Wainwright and Wacha can more or less be grouped together. Their performances have been very comparable. Both are distinguished veterans of the organization (though Waino obviously much more so). Both are past their prime, very unlikely to ever perform better than they are now. Neither can be sent to the minor leagues, so the only options are the bullpen - where neither is particularly well-suited - or outright release.

It’s at least understandable why the team is reluctant to move on from these guys. Many of us have no doubt worked with someone who has been at the organization for years, isn’t really pulling their weight anymore, but their ineptitude doesn’t quite rise to the level to be worth the bad feelings and HR headache of firing. The difference is that few of us work in places where we are also trying to reach the World Series.

The Milwaukee Brewers - a team that is trying to reach the World Series - got poor starts over the first month of the season from Corbin Burnes, Jacob Barnes and Adrian Houser. None of those players are in their rotation anymore. Freddy Peralta is their worst starter at the moment, with a rolling Game Score of 47.6. Everybody else is above 50.

The big move the Brewers made was to sign Gio Gonzalez. He’s no ace, but he adds a hell of a lot of value when he allows you to avoid giving the ball to a Sub-Replacement-Level pitcher every 5th day.

Dallas Keuchel is still available, and for just a one-year deal, by all reports. He’s probably a mid-rotation type pitcher at this point, but that’s still a clear upgrade over three of the five pitchers the Cardinals are currently rolling out.

Madison Bumgarner is available via trade, and his no trade list just cements the idea that the Cardinals are one of the teams he expects he could be traded to. He’s never been quite the Ace that his postseason heroics might suggest, but he’s been surprisingly good this year, and again... he’d be a clear upgrade over Wainwright, Wacha or Hudson.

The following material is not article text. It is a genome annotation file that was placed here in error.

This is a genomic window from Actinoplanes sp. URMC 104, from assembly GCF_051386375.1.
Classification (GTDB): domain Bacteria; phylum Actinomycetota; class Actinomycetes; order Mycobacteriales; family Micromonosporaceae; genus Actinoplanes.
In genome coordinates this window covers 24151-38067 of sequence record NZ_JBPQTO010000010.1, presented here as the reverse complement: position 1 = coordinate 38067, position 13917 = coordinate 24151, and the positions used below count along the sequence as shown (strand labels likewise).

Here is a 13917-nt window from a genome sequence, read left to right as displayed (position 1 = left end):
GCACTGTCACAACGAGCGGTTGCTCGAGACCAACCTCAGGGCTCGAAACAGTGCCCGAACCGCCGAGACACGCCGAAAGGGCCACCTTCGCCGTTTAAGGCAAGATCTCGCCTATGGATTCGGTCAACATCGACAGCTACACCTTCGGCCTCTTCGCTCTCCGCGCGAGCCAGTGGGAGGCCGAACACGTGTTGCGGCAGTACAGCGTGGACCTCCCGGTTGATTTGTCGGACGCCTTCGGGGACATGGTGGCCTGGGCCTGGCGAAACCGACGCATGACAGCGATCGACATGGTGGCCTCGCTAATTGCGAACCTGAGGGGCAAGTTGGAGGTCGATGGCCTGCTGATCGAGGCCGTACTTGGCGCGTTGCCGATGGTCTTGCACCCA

But the Cardinals likely don’t even have to go outside the organization for an upgrade. I’d love nothing more than to see the Cardinals best starter of the last five years, Carlos Martinez, in the rotation. But all reports are that his injured shoulder is better suited to the bullpen, so I guess I’ll have to accept that.

Austin Gomber, Daniel Poncedeleon and Jake Woodford have all posted an ERA in AAA of 3.03 or below. Gomber and Ponce are both on the 40-man, have a track record of some success in the majors, and like Hudson have enough youth and promise that we could at least hope for some improvement.

Woodford is not on the 40-man, is only 22-years-old, and of the group, seems the most likely to one day be a top-half of the rotation type starter. In terms of his development track, the team would ideally like to give him more time in the minors. But if they want to make the major league playoffs, it may be time to accelerate that schedule.

Alex Reyes is still likely a week to ten days from being able to pitch in a game, and the club will almost certainly want to see more of him in the minors before a call-up. Ryan Helsley - while the club may ultimately project him as a reliever - has been a starter in the minors. He is currently working as a multi-inning reliever in Memphis. Given the state of their MLB rotation, it’s curious they aren’t at least giving him a shot.

I would expect that some combination of these moves are coming, though as I write this on Tuesday, none have been announced. The question is, will it be too late? Last season, the club let Mike Matheny continue to fail all the way until the All-Star break, losing so many games in the process they could not make their way back into the playoffs.

Here we are 25% into the 2019 season and the Cardinals have not even tried to improve the 2nd worst rotation in the National League. For a team that purports to be “all in,” that’s a pretty glaring hole.